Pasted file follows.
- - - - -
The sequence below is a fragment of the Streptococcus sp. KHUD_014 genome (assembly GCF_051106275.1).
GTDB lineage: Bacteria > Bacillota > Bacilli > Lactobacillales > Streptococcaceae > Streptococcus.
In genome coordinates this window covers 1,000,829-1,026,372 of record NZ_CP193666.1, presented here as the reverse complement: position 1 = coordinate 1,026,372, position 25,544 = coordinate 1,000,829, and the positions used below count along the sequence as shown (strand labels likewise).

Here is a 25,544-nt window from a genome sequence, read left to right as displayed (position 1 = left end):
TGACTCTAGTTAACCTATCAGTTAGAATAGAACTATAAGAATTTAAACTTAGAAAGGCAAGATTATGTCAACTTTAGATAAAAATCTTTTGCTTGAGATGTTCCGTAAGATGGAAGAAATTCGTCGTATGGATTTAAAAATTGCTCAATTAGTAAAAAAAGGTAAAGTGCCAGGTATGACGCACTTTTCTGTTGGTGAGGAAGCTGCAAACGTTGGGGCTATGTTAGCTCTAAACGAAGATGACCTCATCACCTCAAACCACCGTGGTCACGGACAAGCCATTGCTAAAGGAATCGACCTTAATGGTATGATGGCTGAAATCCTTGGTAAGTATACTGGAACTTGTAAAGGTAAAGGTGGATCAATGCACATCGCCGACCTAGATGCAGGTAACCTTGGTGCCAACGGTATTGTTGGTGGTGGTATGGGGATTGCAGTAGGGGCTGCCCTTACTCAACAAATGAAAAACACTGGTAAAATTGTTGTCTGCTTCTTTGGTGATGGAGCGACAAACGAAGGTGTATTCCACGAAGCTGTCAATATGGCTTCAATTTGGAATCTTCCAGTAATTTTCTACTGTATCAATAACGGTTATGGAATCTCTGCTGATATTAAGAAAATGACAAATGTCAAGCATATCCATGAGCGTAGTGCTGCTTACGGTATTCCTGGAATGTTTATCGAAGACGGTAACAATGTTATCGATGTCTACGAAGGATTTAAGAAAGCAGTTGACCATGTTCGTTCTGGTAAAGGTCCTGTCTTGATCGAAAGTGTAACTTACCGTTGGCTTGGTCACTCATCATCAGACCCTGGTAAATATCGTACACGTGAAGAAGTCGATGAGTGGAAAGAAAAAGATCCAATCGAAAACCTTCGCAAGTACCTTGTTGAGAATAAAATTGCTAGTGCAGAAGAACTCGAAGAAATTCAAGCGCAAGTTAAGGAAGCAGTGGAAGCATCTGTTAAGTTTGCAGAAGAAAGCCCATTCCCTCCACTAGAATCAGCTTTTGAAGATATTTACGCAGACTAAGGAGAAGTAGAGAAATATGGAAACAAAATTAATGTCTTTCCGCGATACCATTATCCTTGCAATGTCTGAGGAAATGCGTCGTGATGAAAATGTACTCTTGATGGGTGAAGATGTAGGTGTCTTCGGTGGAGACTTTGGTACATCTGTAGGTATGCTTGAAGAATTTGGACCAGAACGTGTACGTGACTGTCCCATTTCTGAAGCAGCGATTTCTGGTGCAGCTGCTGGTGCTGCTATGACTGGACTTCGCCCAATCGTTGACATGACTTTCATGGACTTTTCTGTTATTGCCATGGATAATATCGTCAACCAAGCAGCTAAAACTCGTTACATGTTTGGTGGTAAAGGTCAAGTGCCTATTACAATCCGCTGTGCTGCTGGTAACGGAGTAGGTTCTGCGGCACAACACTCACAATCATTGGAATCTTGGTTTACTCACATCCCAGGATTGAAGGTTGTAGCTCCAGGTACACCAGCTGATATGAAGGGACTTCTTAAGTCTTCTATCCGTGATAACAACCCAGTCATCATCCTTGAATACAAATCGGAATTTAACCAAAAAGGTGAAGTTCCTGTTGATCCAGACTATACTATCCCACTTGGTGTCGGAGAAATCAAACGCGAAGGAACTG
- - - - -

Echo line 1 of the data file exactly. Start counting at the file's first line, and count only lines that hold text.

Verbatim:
The sequence below is a fragment of the Streptococcus sp. KHUD_014 genome (assembly GCF_051106275.1).